An interview with Cambridge NanoSystems' Chief Scientist

Cambridge Nanosystems (CNS) was spun-off from the University of Cambridge last year with with an aim to supply graphene and SWCNT materials. The company recently started building a 5-yearly ton graphene factory with the help of a £500,000 grant from the Technology Strategy Board. The new factory is due to open in 2015.

Catharina Paukner, the company's chief scientist, was kind enough to answer a few questions we had on the company and its technology and also share her views on the graphene market.

Q: Catharina, thanks for this interview. Can you give us a short introduction to Cambridge Nanosystems?

Cambridge Nanosystems is a UK-based start-up born out of Cambridge University that specializes in advanced materials.

We were the very first to developed a ground-breaking new method of producing ultra-high-quality, impurity-free graphene in high volumes. Our process is based on the bottom up, molecular assembly of graphene sheets, using natural gas as carbon precursor and without the need of a catalyst. The innovative production method enables the commercial scale production of these multi-functional, high-performance materials.

We are collaborating with world-leading companies and academic experts to develop these materials into advanced designs that will transform global manufacturing processes, and ultimately revolutionise a wide range of consumer and industrial products.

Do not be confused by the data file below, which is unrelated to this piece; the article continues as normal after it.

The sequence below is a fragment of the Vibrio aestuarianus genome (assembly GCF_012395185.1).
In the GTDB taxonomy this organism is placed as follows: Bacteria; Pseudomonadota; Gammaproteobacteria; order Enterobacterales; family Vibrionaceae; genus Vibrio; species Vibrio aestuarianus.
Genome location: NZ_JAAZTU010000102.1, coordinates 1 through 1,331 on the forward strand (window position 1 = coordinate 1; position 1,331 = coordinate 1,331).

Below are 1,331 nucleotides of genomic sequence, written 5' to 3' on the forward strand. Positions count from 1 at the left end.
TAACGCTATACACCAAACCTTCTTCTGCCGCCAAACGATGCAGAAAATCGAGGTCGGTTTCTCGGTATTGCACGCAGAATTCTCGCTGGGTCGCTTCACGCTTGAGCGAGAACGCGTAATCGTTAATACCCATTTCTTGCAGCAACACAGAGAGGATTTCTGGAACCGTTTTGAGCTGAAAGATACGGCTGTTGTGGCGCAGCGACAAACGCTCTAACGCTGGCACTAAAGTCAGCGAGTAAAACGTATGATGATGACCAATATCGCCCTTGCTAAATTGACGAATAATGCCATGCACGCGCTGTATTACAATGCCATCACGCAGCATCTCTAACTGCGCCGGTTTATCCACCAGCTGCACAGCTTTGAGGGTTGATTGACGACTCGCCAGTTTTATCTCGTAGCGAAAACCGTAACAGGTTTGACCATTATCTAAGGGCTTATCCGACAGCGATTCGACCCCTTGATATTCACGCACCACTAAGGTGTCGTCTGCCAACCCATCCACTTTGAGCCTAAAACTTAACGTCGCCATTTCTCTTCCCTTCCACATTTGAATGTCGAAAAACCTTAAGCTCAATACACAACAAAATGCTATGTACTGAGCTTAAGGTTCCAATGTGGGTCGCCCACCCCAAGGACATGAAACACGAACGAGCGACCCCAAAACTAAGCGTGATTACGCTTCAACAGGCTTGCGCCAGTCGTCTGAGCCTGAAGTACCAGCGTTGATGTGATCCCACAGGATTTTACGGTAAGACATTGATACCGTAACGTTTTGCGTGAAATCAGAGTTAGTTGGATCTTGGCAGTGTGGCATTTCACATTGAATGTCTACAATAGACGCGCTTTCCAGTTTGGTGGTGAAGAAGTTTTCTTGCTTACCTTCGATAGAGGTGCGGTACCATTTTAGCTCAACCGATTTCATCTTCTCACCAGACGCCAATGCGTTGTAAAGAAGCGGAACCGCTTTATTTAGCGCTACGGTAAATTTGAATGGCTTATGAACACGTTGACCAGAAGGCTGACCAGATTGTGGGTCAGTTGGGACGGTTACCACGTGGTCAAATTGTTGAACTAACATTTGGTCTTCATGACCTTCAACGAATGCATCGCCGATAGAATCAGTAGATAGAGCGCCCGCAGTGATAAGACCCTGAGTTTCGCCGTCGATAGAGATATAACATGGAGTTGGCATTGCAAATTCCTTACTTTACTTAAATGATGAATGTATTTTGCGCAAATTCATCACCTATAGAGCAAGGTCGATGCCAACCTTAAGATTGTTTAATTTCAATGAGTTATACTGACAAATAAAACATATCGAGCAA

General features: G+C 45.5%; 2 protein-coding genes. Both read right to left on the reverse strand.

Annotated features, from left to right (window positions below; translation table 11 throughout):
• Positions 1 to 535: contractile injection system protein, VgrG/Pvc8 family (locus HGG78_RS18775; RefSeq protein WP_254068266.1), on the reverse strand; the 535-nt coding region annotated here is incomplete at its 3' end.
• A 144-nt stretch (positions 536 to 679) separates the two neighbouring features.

Q: You currently produce high-quality metal-free graphene flakes (200-800 nm). Can you tell us how your graphene differs from other GNFs on the market?

We produce our graphene by plasma cracking of natural gas from the tap. The IP developed in CNS allows us to shape graphene from the ionic species right after the plasma zone. This is a simple way to achieve high purity material because we do not employ any catalyst or other additives to grow graphene. Obviously we also have no surfactants in the resulting product. It's really a great, clean, one-step process: natural gas in, graphene and hydrogen out.

The first advantage, in industrial terms, is that you get a material which does not have any chemical modification (you would always have with liquid exfoliation processes for instance). This means that for a given application, it is much easier to integrate into the related manufacturing process. It is easier to disperse, easier to make into a composite or to produce inks.